If you could have a dinner party and invite three other writers (living or dead), who would you invite?

J.K Rowling. She is an inspiration. We’d have a conversation in French and I’d thank her for her magnificent contribution to children’s literature and social causes.

Charles Dickens. I passed my English GCSE studying Great Expectations. A prolific writer of wonderful tales filled with some of the world’s best known fictional characters and I’d be content to just listen to this erudite man; a social critic of the Victorian era.

William Shakespeare. His influence is phenomenal and his plays are translated all over the Globe- no pun intended! His works made a lasting impression in theatre and literature. He depicted medieval life and society with a tour de force!

What’s the one question you wish I had asked and what’s the answer?

Will you try your hand at writing a different type of genre?

Writing was just a hobby until the road opened up for me. I used to just write scripts and try to get them produced and although with the help of a writing mentor, they improved, they came to nothing. But I wrote because it was something I felt I had to do, and I missed writing when I wasn’t writing regularly. Anyway, I didn’t think I could write a book; I thought it was beyond me, even though I always dreamed of being a writer from a young age. Success in my mind was selling something I’d written. Once I felt I’d lived a little and had something interesting to say, all my life’s experiences were added to my stories to enrich them and I got lucky and became a published author. I haven’t written a script since; my crime books are now the genre for me. That said, all my books contain elements of romance and humour, just to lighten the dark theme of the crimes. I may try a different genre other than noir crime thrillers at some point in the future, but for now, I’ll stick with what I know as it gives me many hours of pleasure and satisfaction as a writer.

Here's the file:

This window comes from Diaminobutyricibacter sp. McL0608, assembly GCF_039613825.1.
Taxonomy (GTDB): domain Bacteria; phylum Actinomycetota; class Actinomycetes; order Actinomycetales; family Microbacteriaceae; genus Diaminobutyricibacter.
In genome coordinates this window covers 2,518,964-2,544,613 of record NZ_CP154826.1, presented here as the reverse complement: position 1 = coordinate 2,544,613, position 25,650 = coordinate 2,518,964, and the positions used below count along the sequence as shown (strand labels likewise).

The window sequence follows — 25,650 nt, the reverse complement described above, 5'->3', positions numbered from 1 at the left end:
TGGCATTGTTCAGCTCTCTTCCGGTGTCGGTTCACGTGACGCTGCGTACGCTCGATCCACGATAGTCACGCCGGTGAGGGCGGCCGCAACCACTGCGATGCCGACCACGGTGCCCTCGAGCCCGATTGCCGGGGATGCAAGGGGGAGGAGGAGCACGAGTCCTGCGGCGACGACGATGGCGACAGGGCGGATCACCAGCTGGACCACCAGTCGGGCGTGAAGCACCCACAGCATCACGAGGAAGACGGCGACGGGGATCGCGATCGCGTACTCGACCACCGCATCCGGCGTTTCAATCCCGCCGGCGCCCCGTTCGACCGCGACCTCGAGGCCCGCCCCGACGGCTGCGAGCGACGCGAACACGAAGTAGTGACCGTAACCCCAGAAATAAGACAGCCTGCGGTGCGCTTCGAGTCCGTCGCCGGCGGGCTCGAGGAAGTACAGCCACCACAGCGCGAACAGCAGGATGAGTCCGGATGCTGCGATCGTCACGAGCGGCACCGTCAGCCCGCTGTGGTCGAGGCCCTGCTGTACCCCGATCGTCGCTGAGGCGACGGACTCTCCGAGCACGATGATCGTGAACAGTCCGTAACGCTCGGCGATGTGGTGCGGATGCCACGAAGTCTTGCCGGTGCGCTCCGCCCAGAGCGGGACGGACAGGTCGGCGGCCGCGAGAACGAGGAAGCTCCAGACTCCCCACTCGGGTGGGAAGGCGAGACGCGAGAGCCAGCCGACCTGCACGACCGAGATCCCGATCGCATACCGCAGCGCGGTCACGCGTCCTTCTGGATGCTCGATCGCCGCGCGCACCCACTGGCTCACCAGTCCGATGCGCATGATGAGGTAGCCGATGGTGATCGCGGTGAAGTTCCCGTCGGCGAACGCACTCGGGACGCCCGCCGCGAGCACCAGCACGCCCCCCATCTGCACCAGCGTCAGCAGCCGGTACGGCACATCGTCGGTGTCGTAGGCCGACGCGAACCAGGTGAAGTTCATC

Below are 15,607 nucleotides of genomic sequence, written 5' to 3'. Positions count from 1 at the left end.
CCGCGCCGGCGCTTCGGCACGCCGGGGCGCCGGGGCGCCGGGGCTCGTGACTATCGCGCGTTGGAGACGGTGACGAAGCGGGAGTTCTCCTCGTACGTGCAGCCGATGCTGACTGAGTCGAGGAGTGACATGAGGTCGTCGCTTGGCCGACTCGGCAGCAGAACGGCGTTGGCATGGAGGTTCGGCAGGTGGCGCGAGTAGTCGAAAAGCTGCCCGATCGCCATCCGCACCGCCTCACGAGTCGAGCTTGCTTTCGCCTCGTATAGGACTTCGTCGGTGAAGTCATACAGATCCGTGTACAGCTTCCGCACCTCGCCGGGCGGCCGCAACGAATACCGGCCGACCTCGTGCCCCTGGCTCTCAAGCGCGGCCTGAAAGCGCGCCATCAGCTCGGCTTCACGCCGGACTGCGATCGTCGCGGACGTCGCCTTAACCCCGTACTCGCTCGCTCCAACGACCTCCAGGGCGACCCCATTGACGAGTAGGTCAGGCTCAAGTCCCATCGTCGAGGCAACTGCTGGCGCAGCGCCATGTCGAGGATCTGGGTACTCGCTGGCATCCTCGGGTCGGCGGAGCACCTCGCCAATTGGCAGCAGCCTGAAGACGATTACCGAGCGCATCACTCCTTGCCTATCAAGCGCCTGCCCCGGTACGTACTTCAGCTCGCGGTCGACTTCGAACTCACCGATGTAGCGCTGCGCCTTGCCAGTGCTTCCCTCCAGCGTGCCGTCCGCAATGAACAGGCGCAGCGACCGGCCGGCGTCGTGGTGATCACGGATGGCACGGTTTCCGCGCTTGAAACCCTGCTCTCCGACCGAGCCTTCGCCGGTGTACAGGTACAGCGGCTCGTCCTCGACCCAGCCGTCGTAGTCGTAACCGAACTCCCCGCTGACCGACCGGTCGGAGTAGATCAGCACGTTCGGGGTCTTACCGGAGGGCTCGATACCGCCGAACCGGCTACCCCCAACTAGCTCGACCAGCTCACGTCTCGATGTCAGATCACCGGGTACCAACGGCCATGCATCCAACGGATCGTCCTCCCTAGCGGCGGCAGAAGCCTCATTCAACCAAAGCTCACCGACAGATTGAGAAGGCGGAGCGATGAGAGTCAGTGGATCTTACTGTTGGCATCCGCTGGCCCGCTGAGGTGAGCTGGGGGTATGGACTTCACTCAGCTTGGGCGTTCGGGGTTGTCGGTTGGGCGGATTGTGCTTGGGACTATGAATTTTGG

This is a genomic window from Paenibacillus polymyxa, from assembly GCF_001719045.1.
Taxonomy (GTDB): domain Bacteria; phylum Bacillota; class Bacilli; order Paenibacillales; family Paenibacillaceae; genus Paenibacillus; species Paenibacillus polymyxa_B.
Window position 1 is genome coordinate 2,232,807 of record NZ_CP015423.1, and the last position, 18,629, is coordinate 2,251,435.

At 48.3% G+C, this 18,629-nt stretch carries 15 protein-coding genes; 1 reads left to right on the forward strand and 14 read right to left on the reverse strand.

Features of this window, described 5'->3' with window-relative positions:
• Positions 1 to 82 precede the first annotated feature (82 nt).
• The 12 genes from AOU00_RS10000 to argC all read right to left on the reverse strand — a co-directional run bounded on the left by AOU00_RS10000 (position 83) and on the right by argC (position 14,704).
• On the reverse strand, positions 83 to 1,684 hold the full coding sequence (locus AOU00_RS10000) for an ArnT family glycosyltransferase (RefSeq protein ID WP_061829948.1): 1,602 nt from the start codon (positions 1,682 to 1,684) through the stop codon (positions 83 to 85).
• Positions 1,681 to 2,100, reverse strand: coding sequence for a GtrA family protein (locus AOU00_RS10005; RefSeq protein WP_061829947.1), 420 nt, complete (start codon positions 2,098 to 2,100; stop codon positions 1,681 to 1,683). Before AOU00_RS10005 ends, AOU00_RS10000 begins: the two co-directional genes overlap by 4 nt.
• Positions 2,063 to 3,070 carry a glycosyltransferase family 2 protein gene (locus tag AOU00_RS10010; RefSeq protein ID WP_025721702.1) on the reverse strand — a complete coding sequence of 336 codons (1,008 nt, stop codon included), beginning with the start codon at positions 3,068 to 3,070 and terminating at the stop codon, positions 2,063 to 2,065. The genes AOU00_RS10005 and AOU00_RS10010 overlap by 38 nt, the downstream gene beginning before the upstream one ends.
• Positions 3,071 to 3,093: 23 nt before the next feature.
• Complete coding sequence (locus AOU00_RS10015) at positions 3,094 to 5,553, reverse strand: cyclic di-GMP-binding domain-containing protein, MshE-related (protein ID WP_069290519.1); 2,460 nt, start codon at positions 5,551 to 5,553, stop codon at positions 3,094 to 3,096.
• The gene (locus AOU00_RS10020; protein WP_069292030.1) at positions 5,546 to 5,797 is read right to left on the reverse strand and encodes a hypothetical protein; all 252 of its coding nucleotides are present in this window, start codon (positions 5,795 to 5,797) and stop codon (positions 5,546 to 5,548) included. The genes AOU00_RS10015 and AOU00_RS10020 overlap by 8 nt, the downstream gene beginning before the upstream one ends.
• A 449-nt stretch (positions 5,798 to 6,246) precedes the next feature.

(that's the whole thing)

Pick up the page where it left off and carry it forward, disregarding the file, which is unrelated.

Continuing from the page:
Thank you, Ally. That would be some dinner party! 

About the Author

Ally Rose writes –

"I've always been interested in writing crime stories and with the Cold War era, there is such a rich tapestry to draw from; especially the notorious and quelling Stasi reign in East Germany. The fall of the Berlin Wall and the Iron Curtain, gives a contrast between the different worlds and any past crimes are held to account in a unified Germany.

Berlin is one of my favourite cities, and I've spent time living and discovering this diverse city and its surrounding areas. Seeing my characters in familiar places, they seem to come to life.

Hope you enjoy my Hanne Drais books."

You can follow Ally here: Twitter 

                |  Amazon US  

Thanks to Ally Rose, Fahrenheit Press and Emma Welton of Damppebbles Blog Tours for a place on the tour.

                                           Do check out these brilliant bloggers!